NASA Begins Year-Long Isolation Experiment For Mars Mission

NASA is prepared to start its longest isolation experiment ever to get ready for a manned mission to Mars. Six strangers selected to live in a simulated dome on Mars might seem like the material for a reality show, but the struggle inside will be entirely for science.

No fresh air, no fresh food, and no privacy.

According to the Mirror, the experiment started on Friday in a 36 feet (11 meters) wide and 20 feet (6 meters) long dome on a volcanic slope in Mauna Loa in Hawaii. It will last for one year, if everything runs smoothly, making it the longest isolation experiment done for the Mars mission yet.

The BBC reports that NASA selected six people for the experiment: a French scientist, a German scientist, and four Americans -- a pilot, an architect, a journalist, and a soil scientist.

NASA has conducted other isolation experiments, including a four-month and eight-month trial.

Professor and HI-SEAS principal investigator Kim Binsted explained the need for longer missions.

"The longer each mission becomes, the better we can understand the risks of space travel. We hope that this upcoming mission will build on our current understanding of the social and psychological factors involved in long duration space exploration and give NASA solid data on how best to select and support a flight crew that will work cohesively as a team while in space."
The men and women will each have a small sleeping cot and a desk in the dome. They will also receive food packets similar to what the future astronauts will eat, which will include powdered cheese and canned tuna.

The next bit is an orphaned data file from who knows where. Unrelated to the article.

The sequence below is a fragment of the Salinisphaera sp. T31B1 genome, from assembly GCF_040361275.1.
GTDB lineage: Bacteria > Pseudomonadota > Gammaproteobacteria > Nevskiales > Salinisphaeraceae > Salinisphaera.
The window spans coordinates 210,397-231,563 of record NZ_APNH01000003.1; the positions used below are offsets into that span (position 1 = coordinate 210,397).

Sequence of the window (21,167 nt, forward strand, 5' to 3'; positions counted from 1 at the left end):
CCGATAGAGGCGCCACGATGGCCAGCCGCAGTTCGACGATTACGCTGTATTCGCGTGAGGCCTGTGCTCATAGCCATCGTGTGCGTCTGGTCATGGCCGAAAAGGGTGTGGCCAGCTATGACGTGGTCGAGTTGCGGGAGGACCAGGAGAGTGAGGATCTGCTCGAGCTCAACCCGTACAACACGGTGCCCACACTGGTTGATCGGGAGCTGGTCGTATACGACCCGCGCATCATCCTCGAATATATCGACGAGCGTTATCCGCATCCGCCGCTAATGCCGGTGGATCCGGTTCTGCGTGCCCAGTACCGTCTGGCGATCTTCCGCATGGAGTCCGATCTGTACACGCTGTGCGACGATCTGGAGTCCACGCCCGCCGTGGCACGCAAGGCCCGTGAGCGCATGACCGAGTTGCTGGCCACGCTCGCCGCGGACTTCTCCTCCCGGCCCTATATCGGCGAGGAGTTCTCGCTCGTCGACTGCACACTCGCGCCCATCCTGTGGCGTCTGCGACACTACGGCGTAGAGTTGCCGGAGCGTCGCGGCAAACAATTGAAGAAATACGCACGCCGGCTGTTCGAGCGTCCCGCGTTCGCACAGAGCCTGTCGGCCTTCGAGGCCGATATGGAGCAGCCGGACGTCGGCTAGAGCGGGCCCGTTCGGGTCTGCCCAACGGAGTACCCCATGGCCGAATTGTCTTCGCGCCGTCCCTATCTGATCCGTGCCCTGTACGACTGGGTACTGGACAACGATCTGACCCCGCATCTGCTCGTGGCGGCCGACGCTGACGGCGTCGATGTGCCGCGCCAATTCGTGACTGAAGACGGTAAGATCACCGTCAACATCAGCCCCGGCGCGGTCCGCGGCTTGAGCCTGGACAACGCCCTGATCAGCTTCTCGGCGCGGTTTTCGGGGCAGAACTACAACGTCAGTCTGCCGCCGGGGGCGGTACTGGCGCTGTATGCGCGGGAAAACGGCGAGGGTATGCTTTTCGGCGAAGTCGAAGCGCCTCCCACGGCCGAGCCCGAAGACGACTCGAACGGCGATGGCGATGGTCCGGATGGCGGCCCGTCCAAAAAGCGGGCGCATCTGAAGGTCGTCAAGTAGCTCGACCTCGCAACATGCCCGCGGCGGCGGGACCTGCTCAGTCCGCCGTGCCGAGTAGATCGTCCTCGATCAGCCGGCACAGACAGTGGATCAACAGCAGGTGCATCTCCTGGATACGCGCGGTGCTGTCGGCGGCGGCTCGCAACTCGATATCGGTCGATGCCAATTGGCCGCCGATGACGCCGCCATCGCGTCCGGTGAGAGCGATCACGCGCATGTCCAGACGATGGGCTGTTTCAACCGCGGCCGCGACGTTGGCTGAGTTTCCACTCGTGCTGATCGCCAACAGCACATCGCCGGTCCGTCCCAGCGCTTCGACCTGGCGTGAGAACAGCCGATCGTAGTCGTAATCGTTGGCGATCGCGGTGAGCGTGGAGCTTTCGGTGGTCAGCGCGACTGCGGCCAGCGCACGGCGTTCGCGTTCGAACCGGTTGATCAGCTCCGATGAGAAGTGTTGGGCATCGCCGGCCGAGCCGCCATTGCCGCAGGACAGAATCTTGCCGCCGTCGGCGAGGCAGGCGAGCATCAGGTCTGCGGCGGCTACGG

On the rare occasions the participants go outside, they will have to wear full space suits and the surrounding landscape has no plants or animals.

Given the extreme circumstances, Binsted explained conflict is inevitable.

"I think one of the lessons is that you really can't prevent interpersonal conflicts. It is going to happen over these long-duration missions, even with the very best people."
Still, Jocelyn Dunn, who participated in a similar eight-month isolation experiment, said she now misses the intimate settings with her fellow scientists.
"We have a lovely and productive arrangement. There's a solace in certainty. I guess I got a taste of marriage. We have given each other loyalty and commitment, through the good and the bad, we belong to the crew. We give it our best and forget the rest."
[Image Credit: NASA/Wikimedia Commons]